In the last part of our study, the possible effects of glucan supplementation on motor functioning were focused. Using a rotarod test, we measured the average time to fall of mice subjected to a gradually accelerating rotarod before treatment, and after 1, 3 and 67 weeks of glucan supplementation. All glucan-supplemented groups showed significant improvements of motor functioning (Fig. 5).


β-Glucans belong to dietary fibers composed of D-glucose monomers linked by glycosidic bonds. They are commonly found in the cell walls of bacteria, algae, fungi and yeast. Their physiological, biological and physicochemical properties strongly differ depending on the source and isolation methods [29]. Health benefits of β-glucans have been extensively documented over last decades, resulting in its use both as a natural food supplements and, in some countries, as a drug [5, 30]. Among various biological effects of β-glucan supplementation, stimulation of immunity is the most pronounced. However, additional effects include lowering blood cholesterol [31], antioxidative effects [32], anti-allergic effects [33] and reduction of blood sugar levels [34]. So far, no adverse human effects have been reported.

Lately, β-glucans are being evaluated as a nutritional booster in various types of fatigue. In athletes, severe physical activity is known to negatively influence the immune functions and to increase the incidence of some infections. β-Glucan supplementation was documented to have positive effects on these problems, probably due to the changes in cytokine production [19].

Fatigue is one of the most common syndromes accompanying cancer disease. It can be caused by physical or mental stress and lead to a diagnosis of chronic fatigue syndrome. Over 50% of cancer patients describe that fatigue lasts for more than 12 months after the end of the treatment. This problem represents a multifactorial process involving several physiological and psychosocial factors [35]. Persisting fatigue is often connected with various immune processes including IL-6 production [36] and interferon and TNF-α release [35]. Glucan effects on TNF-α secretion is one of the anti-inflammatory effects of glucan [36-38]. In our clinical trial, significant anti-inflammatory effects of glucan supplementation in cancer-related fatigue were observed. [39]. In addition, numerous studies published lately showed that glucan improved exercise performance [40], improved syndromes of chronic fatigue syndrome via improved levels of GSH and SOD in the brain [41] and enhanced the endurance capacity while improving the fatigue-related recovery [41, 42]. The possible mechanisms suggested by these studies are improvements in oxidation and regulation of energy metabolism by glucan.

In this study, it has been identified that fatigued mice treated with glucan (50, 100, and 200 μg/day) orally had improved immune reactions depressed by fatigue. In addition, swimming times were improved by glucan treatment similarly to rotarod performance test. In our previous study, it has been found that short term supplementation help to improve fatigue-related problems [21]. In this study optimal dose and longer intervals of supplementation were focused. It was observed that even a relatively low 50 μg helped to improve tested reactions; the higher dose was found to be more active. In some reactions, the improvement was clearly dose-dependent. In addition to deregulated balance of Th1/Th2 related cytokines, significant changes in levels of SOD and GSH in the brain were found, indicating changes in oxidative stress in the glucan effects. Long-term treatment with glucan resulted in return to normal values.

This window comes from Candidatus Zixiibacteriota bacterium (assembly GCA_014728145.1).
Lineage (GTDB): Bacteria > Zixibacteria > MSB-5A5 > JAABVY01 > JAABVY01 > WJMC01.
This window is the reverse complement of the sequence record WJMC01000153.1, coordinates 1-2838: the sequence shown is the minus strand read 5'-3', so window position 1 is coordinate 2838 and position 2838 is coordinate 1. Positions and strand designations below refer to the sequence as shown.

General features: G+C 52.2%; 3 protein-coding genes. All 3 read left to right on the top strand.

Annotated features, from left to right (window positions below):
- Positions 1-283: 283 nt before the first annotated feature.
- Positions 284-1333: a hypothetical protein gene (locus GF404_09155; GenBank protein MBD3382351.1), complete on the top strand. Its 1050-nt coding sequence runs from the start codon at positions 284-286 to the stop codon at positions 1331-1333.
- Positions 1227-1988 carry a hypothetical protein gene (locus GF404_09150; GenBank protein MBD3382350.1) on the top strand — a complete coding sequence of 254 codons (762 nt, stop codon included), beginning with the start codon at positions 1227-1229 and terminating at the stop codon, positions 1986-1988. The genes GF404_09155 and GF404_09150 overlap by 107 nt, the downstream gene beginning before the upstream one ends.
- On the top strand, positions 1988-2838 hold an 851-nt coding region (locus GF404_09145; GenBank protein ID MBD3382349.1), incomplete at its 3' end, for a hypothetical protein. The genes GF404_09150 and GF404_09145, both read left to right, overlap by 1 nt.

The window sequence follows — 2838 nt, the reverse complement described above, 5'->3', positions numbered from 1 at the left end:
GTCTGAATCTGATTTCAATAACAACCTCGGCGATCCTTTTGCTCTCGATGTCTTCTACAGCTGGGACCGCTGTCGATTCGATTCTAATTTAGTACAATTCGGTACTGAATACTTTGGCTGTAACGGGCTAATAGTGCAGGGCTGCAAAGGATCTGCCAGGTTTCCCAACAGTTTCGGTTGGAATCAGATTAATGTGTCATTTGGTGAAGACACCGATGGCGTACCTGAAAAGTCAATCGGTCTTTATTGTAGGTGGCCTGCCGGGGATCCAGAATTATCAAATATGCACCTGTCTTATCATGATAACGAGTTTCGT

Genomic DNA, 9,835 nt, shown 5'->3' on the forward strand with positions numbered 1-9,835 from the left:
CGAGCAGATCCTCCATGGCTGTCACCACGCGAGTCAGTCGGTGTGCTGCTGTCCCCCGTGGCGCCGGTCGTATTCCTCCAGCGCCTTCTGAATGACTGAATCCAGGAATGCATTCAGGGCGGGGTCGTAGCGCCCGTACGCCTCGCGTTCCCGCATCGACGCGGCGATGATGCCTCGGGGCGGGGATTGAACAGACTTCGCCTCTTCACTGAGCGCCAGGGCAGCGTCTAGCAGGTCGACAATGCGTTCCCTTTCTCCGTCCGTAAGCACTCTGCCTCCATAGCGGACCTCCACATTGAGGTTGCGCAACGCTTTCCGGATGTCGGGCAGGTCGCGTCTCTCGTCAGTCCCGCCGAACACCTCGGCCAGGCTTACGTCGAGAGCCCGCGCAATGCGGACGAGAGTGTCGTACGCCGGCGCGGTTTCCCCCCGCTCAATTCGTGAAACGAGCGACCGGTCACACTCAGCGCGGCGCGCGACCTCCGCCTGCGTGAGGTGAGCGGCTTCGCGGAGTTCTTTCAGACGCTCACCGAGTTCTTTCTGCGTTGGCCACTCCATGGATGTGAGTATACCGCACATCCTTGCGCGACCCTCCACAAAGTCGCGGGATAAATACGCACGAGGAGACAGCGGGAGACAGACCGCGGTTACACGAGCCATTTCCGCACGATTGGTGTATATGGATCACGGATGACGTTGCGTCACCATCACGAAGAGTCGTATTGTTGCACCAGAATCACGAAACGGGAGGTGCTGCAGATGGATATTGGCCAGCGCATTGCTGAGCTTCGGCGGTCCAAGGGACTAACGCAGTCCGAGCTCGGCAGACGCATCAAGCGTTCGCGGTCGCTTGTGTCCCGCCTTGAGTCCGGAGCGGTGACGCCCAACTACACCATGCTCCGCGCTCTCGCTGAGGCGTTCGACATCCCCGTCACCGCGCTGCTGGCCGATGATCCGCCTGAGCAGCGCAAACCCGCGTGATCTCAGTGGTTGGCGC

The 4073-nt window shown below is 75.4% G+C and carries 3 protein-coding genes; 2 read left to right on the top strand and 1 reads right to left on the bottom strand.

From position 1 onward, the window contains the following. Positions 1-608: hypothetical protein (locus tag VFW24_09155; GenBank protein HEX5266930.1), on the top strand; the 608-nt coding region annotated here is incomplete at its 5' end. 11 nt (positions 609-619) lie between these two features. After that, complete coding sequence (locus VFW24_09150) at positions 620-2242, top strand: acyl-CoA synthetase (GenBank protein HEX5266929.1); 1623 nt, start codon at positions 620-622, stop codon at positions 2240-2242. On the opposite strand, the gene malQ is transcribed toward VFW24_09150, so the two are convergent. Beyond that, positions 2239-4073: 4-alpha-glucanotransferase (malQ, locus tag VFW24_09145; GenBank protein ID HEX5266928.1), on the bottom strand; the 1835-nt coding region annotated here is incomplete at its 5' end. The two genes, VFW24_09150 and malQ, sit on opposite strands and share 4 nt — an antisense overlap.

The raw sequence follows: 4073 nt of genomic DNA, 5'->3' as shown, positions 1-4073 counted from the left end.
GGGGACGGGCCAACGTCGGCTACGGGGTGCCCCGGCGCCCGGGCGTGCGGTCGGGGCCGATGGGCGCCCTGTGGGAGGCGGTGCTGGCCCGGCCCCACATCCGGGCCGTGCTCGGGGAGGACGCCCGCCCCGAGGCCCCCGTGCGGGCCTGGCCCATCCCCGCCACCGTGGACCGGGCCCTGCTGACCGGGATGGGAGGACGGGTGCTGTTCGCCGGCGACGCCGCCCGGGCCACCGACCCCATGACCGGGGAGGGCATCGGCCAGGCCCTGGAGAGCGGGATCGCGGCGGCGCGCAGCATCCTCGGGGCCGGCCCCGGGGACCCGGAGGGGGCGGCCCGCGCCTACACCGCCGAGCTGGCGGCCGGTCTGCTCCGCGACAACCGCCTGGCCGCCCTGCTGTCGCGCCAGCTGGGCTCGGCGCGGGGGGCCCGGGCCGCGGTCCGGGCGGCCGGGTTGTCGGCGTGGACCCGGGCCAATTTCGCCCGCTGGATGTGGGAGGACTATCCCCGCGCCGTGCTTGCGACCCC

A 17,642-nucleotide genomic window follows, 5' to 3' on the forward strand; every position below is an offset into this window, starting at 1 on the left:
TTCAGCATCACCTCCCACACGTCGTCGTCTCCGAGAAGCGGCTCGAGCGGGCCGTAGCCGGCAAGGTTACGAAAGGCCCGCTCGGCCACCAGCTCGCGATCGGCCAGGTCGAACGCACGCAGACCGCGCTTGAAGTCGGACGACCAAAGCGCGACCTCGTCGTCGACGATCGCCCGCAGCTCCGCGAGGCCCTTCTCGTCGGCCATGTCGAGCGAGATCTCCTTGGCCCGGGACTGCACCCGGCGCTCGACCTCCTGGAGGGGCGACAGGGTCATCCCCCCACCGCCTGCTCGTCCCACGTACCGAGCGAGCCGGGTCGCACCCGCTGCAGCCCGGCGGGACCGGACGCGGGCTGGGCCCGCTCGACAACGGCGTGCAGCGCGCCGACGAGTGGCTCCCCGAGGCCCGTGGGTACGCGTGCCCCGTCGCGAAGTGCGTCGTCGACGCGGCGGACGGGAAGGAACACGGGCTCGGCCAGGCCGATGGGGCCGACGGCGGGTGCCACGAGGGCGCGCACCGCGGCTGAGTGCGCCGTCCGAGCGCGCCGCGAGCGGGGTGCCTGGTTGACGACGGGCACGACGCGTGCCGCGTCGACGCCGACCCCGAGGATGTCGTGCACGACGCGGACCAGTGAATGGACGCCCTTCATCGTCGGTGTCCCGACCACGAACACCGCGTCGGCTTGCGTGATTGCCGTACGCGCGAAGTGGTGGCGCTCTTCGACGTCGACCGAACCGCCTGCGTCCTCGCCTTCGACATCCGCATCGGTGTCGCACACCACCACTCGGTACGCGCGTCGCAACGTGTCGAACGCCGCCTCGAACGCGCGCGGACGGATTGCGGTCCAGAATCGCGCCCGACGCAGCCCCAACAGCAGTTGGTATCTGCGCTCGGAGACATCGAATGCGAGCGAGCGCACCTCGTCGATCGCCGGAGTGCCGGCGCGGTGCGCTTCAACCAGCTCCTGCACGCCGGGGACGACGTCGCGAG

Fig. (1). Effect of glucan supplementation on mean immobility time. Mice were subjected to forced swimming for 45 days, the evaluation and glucan feeding started on day 15. PBS – control mice without supplementation.

Fig. (2). Effects of glucan supplementation on depletion of GSH and SOD in mice with CFS. Results represent mean from three experiments ± SD. *Represents significant differences between the PBS and glucan-treated mice at P≤ 0.05 level. PBS – control mice without supplementation.

Fig. (3). Effects of glucan supplementation on phagocytic activity of peritoneal blood neutrophils. Results represent mean from three experiments ± SD. *Represents significant differences between the PBS and glucan-treated mice at P≤ 0.05 level. Negative control - control mice without supplementation. Control values (mice without any exercise) were 30.3 ± 1.4.

Fig. (4). Effects of glucan on secretion of IL-2, IL-4, and IL-10 by spleen cells. Results represent mean from three experiments ± SD. *Represents significant differences between the PBS and glucan-treated mice at P≤ 0.05 level.

Fig. (5). Effects of glucan supplementation of decreased motor functioning in fatigued mice shown as average time to fall in rotarod test. Results represent mean from three experiments ± SD. *Represents significant differences between the PBS and glucan-treated mice at P≤ 0.05 level.


Although fatigue and possible use of natural molecules has received considerable attention lately [39], underlying mechanisms are still unclear. Our data suggested that anti-fatigue properties of glucan are related to its well-established effects as stimulator of immune reactions [37] and that this supplementation might offer an effective and safe treatment of problems associated with chronic fatigue. We believe that these results should encourage further studies into the potential use of glucan for the treatment of physical and/or mental fatigue.


This study was approved by the Review Board of the University of Louisville, USA with approval number 18323.


No humans were used in the study. The research was conducted in accordance with the US Public Health Service's "Policy on Use of Laboratory Animals," and "Guide for the Care and Use of Laboratory Animals.".


Not applicable.


The authors confirm that the data supporting the findings of this research are available within the article.




The authors declare no conflict of interest, financial or otherwise.


Declared none.